- Born 15 December, 1904, Sydney New South Wales Australia
- Died 13 November, 1988, Mona Vale New South Wales Australia
- Occupation Servicewoman
Mrs Joyce Snelling, who enlisted in the Australian Army in 1942, had previously been the Voluntary Aid Commandant of the Scottish Detachment No. 9218 (which was affiliated with the New South Wales Scottish Regiment), was commissioned as a Lieutenant and organised the first Voluntary Aid training school at Ingleburn. In April 1942 Mrs Snelling was appointed Assistant Controller and Honorary Secretary of the Joint State Council whose membership included the Order of St John and the Australian Red Cross Society and held this post until her enlistment in the Army. Lt Joyce Snelling served at Victoria Barracks where she attained the rank of Major on 28 February 1943 when she became Assistant Controller Australian Army Medical Women’s Service NSW Lines of Communication Area.
In 1950 Major Snelling was elected President of the Ex-AAMWS Association and held this position for 25 years. She was a Vice-Patron of the Association and a life member. From 1966 until 1973 she was President of the Ex-AAMWS Association of NSW.
On 1 January 1972 Joyce Snelling was appointed to the Order of the British Empire – Member (Civil) for her service to ex-servicewomen.
Originally from the suburb of Mosman, Joyce Snelling was known as Joyce Mary Holden. She was preparing for her career in the Army when she was just 18 as she gathered together a group of young Voluntary Aids to practice marching in the Rocks area in Sydney – to the tune of a hand-cranked gramophone set up in a wheelbarrow, pushed along as they marched.
In 1939 Joyce Snelling was the founder and Commandant of the Scottish Detachment No. 9218 which was affiliated with the New South Wales Scottish Regiment with whom her husband was an officer.
Later in April 1942, Mrs Snelling was appointed the Assistant Controller and Honorary Secretary of the Joint State Council of NSW and held this post until she enlisted in the Army in September 1942. She was promoted to the rank of Lieutenant and organised the first Army Voluntary Aid (VA) training school at Ingleburn.
After enlisting in the Army Joyce Snelling served at Victoria Barracks where she attained the rank of Major on 28 February 1943, when she became Assistant Controller AAMWS NSW Lines of Communication Area.
Major Snelling coordinated the departure of the 2/12th Australian General Hospital Vas for Colombo in 1941; the large draft which left for New Guinea in 1943 to join the 2/1st, 2/5th and 2/9th AGHs; the draft of 2/8th AAMWS bound for Jacquinot Bay, New Britain; the 2/1st AAMWS who went to Torokina on Bougainville and the 118th AAMWS who were sent to Rabaul. Finally after the cessation of hostilities Major Snelling was involved with the departure of another group of AAMWS who were sent to Japan to care for soldiers serving with the British Commonwealth Occupation Forces in 1946.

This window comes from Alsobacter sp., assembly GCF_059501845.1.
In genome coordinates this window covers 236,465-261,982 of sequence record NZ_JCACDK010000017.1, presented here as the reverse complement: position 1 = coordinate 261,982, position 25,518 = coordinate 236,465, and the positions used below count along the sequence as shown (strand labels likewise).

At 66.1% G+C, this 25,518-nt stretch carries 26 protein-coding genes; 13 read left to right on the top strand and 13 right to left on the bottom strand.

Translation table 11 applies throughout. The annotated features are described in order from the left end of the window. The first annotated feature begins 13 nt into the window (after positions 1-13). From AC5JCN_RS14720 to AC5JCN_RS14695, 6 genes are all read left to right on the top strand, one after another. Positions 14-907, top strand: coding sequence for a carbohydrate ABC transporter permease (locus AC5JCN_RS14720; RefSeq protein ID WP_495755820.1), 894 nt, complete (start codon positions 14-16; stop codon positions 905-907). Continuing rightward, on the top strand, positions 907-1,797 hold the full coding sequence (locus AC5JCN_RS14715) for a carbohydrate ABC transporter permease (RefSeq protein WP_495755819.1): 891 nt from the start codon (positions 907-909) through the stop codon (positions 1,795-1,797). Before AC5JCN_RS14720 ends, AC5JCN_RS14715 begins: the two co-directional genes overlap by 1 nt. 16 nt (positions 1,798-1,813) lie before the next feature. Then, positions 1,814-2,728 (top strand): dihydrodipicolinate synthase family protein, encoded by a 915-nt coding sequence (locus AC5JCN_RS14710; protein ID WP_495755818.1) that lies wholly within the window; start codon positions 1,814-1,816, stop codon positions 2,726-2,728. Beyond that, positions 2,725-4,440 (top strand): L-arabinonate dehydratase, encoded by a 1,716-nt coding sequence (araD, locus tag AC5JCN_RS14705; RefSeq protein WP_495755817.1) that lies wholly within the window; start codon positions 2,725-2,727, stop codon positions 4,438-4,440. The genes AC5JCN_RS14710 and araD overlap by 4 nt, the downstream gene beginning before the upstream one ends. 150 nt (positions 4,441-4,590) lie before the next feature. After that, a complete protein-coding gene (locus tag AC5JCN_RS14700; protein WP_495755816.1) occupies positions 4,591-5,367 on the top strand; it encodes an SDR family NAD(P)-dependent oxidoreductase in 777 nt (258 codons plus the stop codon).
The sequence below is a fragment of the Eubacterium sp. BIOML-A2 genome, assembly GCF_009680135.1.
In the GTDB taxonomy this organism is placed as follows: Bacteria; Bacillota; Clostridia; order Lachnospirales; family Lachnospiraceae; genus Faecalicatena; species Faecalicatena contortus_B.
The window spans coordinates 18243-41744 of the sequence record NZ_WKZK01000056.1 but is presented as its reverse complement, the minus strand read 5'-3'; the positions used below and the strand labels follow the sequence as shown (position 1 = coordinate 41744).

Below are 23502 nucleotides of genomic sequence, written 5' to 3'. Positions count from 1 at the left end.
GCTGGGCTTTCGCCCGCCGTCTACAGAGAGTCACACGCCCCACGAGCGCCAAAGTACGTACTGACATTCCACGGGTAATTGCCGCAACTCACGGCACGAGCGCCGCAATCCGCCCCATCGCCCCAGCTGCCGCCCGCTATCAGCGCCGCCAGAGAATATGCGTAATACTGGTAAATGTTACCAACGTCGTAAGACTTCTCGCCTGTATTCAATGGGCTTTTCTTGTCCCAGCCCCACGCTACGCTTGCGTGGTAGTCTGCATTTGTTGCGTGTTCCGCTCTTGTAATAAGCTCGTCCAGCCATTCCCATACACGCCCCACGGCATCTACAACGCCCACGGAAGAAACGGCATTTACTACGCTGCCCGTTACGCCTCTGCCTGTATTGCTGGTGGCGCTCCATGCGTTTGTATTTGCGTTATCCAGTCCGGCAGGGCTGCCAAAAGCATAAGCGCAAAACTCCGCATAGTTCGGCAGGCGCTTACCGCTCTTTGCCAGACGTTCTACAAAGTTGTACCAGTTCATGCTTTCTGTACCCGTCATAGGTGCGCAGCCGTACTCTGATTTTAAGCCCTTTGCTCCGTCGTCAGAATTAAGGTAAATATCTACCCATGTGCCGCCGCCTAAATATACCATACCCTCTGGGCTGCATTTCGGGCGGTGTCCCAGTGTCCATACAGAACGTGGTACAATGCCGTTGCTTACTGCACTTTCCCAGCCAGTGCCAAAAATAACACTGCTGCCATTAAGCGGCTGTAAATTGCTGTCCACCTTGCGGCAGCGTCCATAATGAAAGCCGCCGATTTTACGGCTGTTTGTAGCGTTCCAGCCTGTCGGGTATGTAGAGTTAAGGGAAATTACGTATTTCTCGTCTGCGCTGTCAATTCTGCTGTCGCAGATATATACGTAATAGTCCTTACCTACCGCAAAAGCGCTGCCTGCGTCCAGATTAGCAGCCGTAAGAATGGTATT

Sadly Major Snelling’s husband was one of the casualties of the Malayan campaign who did not return to Australia. When she was interviewed by the Melbourne Argus in October 1944 she told the reporter that she had not heard from him since the fall of Singapore. She said her husband always commended her for being a good homemaker and hostess but he was reluctant to see her as a working wife. She added that she didn’t know what he would think if he knew she was in the AAMWS!
In 1944 Major Snelling’s two daughters, aged 11 and 13 years respectively, who were boarders at a girls’ school in NSW, were able to see their mother at the small flat she had near their school at weekends. So that she could spend time with them on their holidays she saved her leave whenever she could.
Major Snelling’s command included some AAMWS in her area and she thought they were a fine group of women. It didn’t matter what background they had come from, they all worked together and she felt that they were all going to be better women because of the levelling influence of Army life. Military life taught them about tolerance and community spirit.
Major Snelling was demobilised on the 10 January 1947 but continued to serve as a part-time officer until 1950. She was farewelled by many of her serving and ex-officers at the Wentworth Hotel on 9 January 1947.
In 1950 Major Snelling was elected President of the Ex-AAMWS Association and she held this position for 25 years. She was a Vice-Patron of the Association and a life member.
In recognition of her association with the Red Cross and the Voluntary Aid movement Joyce Snelling received the Queen’s Bar Brooch. She served as Honorary Secretary to the Joint State Council of the Red Cross and St John Ambulance. Briefly she was President of the War Widow’s Guild of Australia – NSW and Korean War Auxiliary. For her service to ex-servicewomen Joyce Snelling was appointed a Member of the Order of the British Empire in 1972.
Joyce Snelling died suddenly at her home at Mona Vale on 13 November 1988 and a memorial plaque was unveiled in her memory at the Garrison Church on Sunday 25 February 1990.
- SNELLING, JOYCE MARY, Department of Veterans' Affairs, 2002, http://www.ww2roll.gov.au/script/veteran.asp?ServiceID=A&VeteranID=245279
- Trove: Snelling, Joyce Mary (19041215-19881113), http://nla.gov.au/nla.party-758062
Australian War Memorial, Research Centre
- Honours and Awards - Recommendations for New Year Honours List 1946
- End of War Awards - submissions by [Quartermaster-General and Director-General of Medical Services]
- Officers at the Conference of Assistant and Deputy Assistant Controllers, Australian Army Medical Women's Service.
- Officers at the conference of Assistant and Deputy Assistant Controllers, Australian Army Medical Women's Service
- National Archives of Australia, National Office, Canberra
- National Library of Australia
- National Archives of Australia, Melbourne Office